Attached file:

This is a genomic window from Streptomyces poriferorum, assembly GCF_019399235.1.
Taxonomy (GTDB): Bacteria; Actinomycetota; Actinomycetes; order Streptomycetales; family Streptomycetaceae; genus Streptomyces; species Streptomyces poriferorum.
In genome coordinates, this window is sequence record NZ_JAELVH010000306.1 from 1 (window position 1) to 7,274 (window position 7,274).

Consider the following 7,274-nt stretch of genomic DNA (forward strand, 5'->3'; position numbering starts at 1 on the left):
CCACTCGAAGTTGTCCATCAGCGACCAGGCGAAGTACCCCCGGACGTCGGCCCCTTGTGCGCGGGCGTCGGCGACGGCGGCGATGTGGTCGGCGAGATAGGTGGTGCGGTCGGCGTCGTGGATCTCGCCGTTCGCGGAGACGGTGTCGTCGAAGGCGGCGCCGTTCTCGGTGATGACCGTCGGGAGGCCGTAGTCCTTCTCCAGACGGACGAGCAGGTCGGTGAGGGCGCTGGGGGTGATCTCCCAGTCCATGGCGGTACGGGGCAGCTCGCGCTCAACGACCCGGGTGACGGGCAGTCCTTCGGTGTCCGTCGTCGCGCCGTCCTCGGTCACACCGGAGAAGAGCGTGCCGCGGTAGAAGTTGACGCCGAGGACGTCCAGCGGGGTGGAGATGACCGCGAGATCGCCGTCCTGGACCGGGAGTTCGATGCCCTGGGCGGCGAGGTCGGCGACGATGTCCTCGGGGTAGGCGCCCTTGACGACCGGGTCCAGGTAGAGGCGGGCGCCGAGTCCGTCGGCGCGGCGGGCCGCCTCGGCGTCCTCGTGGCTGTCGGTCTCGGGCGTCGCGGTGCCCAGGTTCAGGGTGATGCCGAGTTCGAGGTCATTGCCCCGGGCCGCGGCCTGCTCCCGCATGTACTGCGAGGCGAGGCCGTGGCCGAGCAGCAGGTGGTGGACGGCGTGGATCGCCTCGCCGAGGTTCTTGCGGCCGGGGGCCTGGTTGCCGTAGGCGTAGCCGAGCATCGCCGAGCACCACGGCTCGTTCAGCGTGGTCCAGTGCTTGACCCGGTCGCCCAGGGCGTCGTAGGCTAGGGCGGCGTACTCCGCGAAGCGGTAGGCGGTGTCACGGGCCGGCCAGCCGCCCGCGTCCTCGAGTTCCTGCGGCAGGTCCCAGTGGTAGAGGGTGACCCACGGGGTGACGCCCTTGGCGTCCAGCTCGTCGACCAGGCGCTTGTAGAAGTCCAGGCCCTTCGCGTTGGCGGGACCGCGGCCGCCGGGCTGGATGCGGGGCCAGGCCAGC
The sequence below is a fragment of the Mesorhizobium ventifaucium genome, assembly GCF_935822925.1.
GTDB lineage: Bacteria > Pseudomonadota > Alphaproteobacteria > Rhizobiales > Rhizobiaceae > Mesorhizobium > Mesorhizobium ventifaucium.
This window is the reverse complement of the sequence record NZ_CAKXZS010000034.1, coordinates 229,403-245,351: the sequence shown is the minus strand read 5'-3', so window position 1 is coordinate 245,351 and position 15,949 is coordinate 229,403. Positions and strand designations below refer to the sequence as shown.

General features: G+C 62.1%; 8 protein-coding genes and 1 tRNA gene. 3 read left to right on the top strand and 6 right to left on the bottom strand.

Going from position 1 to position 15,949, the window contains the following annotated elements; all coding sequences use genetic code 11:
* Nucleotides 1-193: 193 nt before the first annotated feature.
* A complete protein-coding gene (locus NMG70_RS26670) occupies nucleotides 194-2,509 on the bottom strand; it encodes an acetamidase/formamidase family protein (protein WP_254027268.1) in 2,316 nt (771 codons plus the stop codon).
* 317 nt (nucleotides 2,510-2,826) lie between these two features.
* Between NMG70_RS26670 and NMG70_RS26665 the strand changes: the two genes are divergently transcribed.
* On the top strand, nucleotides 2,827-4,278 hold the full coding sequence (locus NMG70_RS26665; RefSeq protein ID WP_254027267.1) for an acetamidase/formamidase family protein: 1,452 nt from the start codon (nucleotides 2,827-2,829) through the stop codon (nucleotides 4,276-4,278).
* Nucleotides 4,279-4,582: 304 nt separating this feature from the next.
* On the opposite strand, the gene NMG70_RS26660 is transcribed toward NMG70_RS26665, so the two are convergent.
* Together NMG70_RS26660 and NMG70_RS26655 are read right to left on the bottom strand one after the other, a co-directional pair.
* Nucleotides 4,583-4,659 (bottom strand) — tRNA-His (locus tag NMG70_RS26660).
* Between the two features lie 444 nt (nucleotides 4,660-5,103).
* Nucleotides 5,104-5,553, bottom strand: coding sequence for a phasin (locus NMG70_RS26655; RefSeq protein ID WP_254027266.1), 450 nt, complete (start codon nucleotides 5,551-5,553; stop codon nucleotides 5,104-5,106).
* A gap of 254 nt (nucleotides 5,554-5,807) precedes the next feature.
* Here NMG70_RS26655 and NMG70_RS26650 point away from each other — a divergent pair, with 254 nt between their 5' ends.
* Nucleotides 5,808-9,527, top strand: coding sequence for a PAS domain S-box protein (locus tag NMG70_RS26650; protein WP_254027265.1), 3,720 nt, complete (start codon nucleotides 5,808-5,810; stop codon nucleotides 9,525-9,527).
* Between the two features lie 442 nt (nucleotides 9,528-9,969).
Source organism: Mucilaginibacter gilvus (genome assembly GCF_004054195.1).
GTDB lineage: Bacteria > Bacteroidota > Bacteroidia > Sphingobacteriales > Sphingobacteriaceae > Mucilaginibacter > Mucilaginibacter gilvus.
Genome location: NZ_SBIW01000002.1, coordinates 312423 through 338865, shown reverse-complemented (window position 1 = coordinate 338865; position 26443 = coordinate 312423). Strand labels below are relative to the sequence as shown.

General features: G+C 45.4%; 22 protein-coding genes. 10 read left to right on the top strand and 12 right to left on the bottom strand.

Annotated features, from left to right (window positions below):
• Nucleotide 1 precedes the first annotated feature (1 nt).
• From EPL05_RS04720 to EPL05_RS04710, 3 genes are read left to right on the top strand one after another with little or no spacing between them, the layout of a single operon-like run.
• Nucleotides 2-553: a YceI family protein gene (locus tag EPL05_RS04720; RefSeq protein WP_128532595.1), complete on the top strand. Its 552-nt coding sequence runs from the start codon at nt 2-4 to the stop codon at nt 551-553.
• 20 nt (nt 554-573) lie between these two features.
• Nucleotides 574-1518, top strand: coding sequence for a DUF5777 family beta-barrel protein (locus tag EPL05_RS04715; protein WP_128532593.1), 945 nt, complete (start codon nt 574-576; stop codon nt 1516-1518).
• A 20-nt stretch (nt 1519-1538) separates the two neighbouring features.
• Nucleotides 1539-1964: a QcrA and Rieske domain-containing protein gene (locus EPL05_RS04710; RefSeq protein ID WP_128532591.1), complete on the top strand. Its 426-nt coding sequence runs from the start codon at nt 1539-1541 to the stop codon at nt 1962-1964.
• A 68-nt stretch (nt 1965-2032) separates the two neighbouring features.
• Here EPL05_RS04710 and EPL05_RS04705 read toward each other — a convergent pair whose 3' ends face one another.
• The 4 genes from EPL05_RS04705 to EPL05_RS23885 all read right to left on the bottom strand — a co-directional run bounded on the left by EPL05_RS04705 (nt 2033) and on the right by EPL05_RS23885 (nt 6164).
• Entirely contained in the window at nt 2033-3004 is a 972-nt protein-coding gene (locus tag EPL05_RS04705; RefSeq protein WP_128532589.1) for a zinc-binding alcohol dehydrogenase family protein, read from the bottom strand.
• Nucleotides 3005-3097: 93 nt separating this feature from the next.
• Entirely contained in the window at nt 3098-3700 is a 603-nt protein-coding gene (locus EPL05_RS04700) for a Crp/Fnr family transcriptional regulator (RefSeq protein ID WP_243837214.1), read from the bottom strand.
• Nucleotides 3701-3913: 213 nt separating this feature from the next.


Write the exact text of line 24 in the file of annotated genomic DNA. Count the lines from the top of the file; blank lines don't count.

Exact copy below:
* Nucleotides 5,808-9,527, top strand: coding sequence for a PAS domain S-box protein (locus tag NMG70_RS26650; protein WP_254027265.1), 3,720 nt, complete (start codon nucleotides 5,808-5,810; stop codon nucleotides 9,525-9,527).